A new tool is a new tool, and new freedoms are promptly exercised. There will be chaos, but if you stay alert it will at least be organized chaos and learning will still be accomplished. Eventually, the chaos will be replaced with something better - a class full of students who are able to learn without raising their hands to ask permission for each step.
Sunday, March 29, 2009
Nowadays whenever my Art Club meets I send them to the art club website. In my infinite wisdom I used my academicaesthetic.com domain name to host the club's blog, which as the year comes to a close is still causing issues due to students having trouble spelling "aesthetic." (To be honest if I wasn't an art teacher I'd have problems with that word as well.)
There are many ways to solve this problem. For me, I gave them cards with the URL written out. If half of them can spell "aesthetic" by the end of the year I'll be very happy.
Fluid would have been another possibility too. The app you download does nothing more than create other apps, each of which is a minimalistic web browser. What's the big deal, you ask?
The big deal is that there's a ton of cool websites out there that are applications in and of themselves. SUMOpaint, Google Docs, and more are all as good as or better than applications you can run on your computer. If I create a SUMOpaint app, Twitter app, or whatever using Fluid, I can have a new icon in my dock that with a single click takes me right to that tool.
Not convinced this is a good thing? Neither was I, at first. But because Fluid apps are very minimalistic, they're also kinda light on the system requirements. If I'm running something that's kind of resuource heavy on my computer, say... World of Warcraft, do I really want to open up a full browser just to check wowwiki.com?
If I have a Twitter account of my own and manage another Twitter account for a community, do I want to open up a whole other browser just to keep from logging in and out of multiple accounts? Yeah, I could use one of many twitter apps, but I kinda like the background I have on my Twitter page. I'd like to see that.
I won't be so enthusiastic as to say Fluid's posibilities are endless. Clearly it has some limitations, but I see those same limitations as its strengths.
If you have another use for Fluid, why not post it as a comment?
Tuesday, March 10, 2009
This is something you could very well expect to see in any art class that has a good teacher, since in art you will often find three or four (or more) opinions about composition, color choices, techniques, or even the definition of "art" itself. We can't give a single answer because there isn't one. We're kind of forced into the scenario of not giving an answer at the end of the lesson that students can expect to see on the final.
Mr. Meyer, however, is a math teacher. There are very concrete answers that can be figured out when encountering math problems. Two plus two has an answer. If solving for X yields more than one possibility, you can graph them to show the whole range.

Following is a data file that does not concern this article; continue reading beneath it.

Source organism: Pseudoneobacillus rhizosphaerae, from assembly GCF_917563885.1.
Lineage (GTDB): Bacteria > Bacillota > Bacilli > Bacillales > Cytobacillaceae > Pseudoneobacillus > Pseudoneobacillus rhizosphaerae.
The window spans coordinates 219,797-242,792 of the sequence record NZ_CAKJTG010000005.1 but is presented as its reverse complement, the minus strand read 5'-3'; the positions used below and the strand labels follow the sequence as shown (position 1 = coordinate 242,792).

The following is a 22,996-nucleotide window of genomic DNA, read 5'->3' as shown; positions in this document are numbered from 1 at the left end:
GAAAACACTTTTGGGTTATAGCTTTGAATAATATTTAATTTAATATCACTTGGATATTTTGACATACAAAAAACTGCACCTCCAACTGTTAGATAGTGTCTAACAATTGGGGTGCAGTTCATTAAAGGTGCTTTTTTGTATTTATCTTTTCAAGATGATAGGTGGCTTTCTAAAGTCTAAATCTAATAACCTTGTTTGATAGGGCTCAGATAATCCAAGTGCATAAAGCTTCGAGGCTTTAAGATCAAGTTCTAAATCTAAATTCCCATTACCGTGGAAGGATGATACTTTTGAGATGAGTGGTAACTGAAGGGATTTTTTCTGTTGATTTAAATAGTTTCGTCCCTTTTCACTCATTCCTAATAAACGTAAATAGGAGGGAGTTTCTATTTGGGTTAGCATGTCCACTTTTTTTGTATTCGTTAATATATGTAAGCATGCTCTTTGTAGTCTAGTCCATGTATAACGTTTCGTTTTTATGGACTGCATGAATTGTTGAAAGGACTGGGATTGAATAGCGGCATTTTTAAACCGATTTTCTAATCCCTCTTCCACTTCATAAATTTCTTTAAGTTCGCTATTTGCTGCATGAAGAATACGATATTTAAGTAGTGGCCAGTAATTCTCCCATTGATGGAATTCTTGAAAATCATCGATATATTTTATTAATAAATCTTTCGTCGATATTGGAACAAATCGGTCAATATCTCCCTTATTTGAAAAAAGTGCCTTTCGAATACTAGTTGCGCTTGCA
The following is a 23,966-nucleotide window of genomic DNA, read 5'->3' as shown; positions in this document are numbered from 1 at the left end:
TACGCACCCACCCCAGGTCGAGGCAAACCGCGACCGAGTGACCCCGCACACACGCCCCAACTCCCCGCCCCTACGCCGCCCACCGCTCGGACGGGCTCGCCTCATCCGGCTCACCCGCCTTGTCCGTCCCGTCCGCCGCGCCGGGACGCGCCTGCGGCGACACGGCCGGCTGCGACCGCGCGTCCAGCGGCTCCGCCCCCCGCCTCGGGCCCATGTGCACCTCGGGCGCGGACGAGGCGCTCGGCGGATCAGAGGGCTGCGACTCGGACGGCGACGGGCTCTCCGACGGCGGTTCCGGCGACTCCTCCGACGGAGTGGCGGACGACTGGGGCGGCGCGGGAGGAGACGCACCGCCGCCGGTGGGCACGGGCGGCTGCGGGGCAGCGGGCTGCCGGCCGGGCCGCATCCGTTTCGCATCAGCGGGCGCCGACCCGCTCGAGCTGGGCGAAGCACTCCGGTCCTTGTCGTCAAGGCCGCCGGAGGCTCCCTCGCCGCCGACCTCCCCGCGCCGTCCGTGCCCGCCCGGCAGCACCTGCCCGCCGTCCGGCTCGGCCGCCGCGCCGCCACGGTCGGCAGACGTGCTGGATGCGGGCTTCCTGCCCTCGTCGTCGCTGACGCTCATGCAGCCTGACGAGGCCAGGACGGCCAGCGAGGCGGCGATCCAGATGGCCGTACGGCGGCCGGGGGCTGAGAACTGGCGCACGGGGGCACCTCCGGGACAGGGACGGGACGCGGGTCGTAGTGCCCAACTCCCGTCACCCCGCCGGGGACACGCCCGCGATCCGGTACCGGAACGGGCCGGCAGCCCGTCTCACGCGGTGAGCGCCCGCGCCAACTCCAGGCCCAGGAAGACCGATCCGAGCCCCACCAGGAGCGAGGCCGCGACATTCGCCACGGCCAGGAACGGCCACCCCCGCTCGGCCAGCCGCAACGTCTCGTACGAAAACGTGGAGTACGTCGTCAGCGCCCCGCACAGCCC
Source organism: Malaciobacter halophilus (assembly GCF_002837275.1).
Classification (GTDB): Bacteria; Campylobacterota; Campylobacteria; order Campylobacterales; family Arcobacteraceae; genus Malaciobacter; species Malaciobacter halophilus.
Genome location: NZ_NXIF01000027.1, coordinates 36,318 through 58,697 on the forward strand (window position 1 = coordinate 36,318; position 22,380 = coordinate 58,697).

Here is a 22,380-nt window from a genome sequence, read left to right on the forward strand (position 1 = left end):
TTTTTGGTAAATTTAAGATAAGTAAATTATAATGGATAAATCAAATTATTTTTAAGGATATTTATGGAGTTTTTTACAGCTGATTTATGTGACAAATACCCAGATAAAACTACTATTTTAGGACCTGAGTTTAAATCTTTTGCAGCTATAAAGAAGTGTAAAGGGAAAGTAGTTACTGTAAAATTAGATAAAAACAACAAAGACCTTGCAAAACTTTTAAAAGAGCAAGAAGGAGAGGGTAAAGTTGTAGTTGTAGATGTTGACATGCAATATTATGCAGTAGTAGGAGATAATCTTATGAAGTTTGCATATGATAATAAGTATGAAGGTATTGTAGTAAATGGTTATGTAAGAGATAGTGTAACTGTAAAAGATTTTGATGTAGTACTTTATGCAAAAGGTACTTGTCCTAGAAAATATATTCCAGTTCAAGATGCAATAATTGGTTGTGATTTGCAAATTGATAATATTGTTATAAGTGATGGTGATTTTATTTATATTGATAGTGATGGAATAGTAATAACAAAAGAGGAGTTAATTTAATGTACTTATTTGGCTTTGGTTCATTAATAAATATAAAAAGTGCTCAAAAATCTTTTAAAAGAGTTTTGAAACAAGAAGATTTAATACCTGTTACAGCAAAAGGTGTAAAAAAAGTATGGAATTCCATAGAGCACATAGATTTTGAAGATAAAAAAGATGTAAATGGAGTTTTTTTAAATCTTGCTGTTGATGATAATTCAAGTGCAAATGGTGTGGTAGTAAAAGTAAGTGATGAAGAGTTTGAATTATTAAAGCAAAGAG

Sometimes the conversation, the act of sorting things out with your peers and learning for yourselves what the right questions are is more important than coming to a specific teacher-sanctioned conclusion.
Giving an answer at the end can disguise that simple fact. I'm glad he's realized this so early - I know more than one teacher twice his age who's yet to have that sink in.
Sunday, March 08, 2009
I can't remember that many names.
Oh, I'll make valiant attempt. There's a handful of students whom I do know by name, but there's just no way I can learn who everyone is when I see them so rarely.
They do know mine though ... well, most of them. To some of my students I'm "Mr. Smith." To others, I'm "The Art Guy." At the insistence of some teachers in one of my buildings some call me "Mr. Aaron," though I'm not too keen on that.
In any case, I've been thinking a lot lately about my "Art Guy" moniker. Originally it was a name given to me by a student, and it sort of stuck. It smacks of just enough irreverence to make it amusing to me even though some classroom teachers who don't know me try to correct their students when they hear it.
It's a great nickname to have when you're the only art teacher around, or failing that the only one that's a guy. For that very reason when I started my first forays into edublogging and podcasting to find there were no other art teachers playing with the same technology that entertained me so much (at least none that I saw...), "theartguy" seemed like a perfect screen name for me.
And it has been. I have found countless friends and joined more Web 2.0 sites than I can remember using that screen name. It's how I'm identified by pretty much anyone on the internet who knows me. My target audience has never been limited to just other art teachers - far from it in fact, because in the beginning it was such a rare occurrence to find one of us blogging.
But times change. These days I'm far from being the only artsy person out there with a blog/podcast/vidcast/and so on., and I think that's totally awesome. When I got started I brought an art teacher's perspective to these new technologies with which we were playing, because in some cases it was quite different from a [insert any other content area here] teacher's perspective.